The Russian military developed a hollow tip FMJ style bullet for the 5.45. It is basically a FMJ bullet jacket but with only 3/4 of a core inside. Thus, when the bullet hits something, the core shifts foreward because of the inertia and causes the bullet to spin (also called "yaw") uncontrollably. This makes for huge wounds and alot of damage.

That type of 5.45mm ammo has been BANNED from manufacture or import. Your regular old Wolf FMJ or HP doesn't have anything on that Russian mil. stuff.
Link Posted: 1/27/2006 1:33:13 PM EDT
Q-gunner2. Ok, but I filed the end of a Wolf FMJ on a slant. From the lead to the tip, there is an airspace approx. 7/16"+. I didn't pull the bullet so I don't know exactly how long it is but if measured from the base of the case neck at the shoulder to the tip of the bullet, the bullet is approx. 1" long. That means that the airspace is almost half of the length of bullet. Not your 3/4" to be sure but enough to cause the bullet to be unstable after it hits something. I would still like to know where you have found this information about a banned 5.45 bullet. Do you have a link to the site where this information can be found. I would like to read it myself as I am sure others here would also. I should add that I am not concerned if that particular Russian bullet is banned. I could care less. I'm just happy to have any 5.45 ammo to shoot in my rifle regardless of the type of bullet. But I do want to know where this information can be found. Just call me curious.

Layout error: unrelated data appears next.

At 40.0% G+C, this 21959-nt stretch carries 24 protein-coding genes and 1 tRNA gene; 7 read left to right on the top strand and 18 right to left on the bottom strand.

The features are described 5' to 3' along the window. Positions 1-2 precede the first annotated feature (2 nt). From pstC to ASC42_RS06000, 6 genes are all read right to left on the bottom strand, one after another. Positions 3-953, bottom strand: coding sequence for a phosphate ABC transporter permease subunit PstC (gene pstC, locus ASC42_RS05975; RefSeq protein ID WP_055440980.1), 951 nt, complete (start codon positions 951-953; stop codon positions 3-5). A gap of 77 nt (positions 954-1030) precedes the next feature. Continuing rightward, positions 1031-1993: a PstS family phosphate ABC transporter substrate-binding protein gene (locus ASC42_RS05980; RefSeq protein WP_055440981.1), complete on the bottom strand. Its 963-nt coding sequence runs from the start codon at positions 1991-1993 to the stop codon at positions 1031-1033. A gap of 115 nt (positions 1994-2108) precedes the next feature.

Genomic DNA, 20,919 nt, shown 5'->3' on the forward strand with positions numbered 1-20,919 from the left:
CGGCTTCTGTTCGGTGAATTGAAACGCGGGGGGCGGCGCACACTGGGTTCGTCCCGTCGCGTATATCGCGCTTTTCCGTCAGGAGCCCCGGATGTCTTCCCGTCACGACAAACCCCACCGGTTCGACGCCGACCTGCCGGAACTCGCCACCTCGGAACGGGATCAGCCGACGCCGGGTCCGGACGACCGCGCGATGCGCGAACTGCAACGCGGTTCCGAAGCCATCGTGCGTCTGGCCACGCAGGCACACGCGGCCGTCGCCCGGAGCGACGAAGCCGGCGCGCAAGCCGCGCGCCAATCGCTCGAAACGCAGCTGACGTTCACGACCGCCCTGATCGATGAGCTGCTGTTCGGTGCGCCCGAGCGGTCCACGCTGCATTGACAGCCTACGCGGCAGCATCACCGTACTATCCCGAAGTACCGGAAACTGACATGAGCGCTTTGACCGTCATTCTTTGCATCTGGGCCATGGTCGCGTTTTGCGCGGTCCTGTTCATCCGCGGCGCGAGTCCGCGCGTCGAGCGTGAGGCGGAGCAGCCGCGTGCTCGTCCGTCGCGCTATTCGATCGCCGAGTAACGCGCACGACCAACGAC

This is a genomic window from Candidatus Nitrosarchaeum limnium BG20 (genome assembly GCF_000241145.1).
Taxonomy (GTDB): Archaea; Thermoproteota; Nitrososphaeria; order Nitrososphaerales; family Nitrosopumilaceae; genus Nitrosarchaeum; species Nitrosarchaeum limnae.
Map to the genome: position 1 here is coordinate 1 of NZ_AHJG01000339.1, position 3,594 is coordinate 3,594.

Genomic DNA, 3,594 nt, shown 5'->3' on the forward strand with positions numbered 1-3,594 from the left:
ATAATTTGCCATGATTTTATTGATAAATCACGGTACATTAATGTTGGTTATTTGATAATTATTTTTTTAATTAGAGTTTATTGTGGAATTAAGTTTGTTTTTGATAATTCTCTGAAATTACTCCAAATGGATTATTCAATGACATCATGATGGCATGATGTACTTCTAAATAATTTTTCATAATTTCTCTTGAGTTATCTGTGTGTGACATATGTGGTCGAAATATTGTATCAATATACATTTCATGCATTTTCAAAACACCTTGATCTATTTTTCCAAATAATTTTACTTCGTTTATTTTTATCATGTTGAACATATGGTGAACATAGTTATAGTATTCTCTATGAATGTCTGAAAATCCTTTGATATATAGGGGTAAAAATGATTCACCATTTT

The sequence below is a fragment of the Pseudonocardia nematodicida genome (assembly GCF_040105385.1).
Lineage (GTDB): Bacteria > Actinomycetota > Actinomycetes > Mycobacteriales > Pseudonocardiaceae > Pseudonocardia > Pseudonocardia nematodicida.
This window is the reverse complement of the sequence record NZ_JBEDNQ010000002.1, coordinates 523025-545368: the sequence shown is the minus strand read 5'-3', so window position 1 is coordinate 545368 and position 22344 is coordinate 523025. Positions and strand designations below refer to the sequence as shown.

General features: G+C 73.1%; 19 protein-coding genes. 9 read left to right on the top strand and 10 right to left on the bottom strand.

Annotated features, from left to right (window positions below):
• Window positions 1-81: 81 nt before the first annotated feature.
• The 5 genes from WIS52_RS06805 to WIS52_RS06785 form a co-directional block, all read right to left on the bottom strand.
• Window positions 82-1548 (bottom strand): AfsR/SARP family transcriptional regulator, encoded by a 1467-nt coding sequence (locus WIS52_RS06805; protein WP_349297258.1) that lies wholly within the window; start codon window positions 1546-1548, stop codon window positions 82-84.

Link Posted: 1/27/2006 2:58:38 PM EDT
The 3/4" was an estimate, I am not sure about the size of the air bubble in the Russian style of ammunition but I do know it has been made illegal.

http://www.thefirearmsforum.com/showthread.php?t=613

There is some talk of it there. I do not know the specifics as I first read about it on gunsnet.net.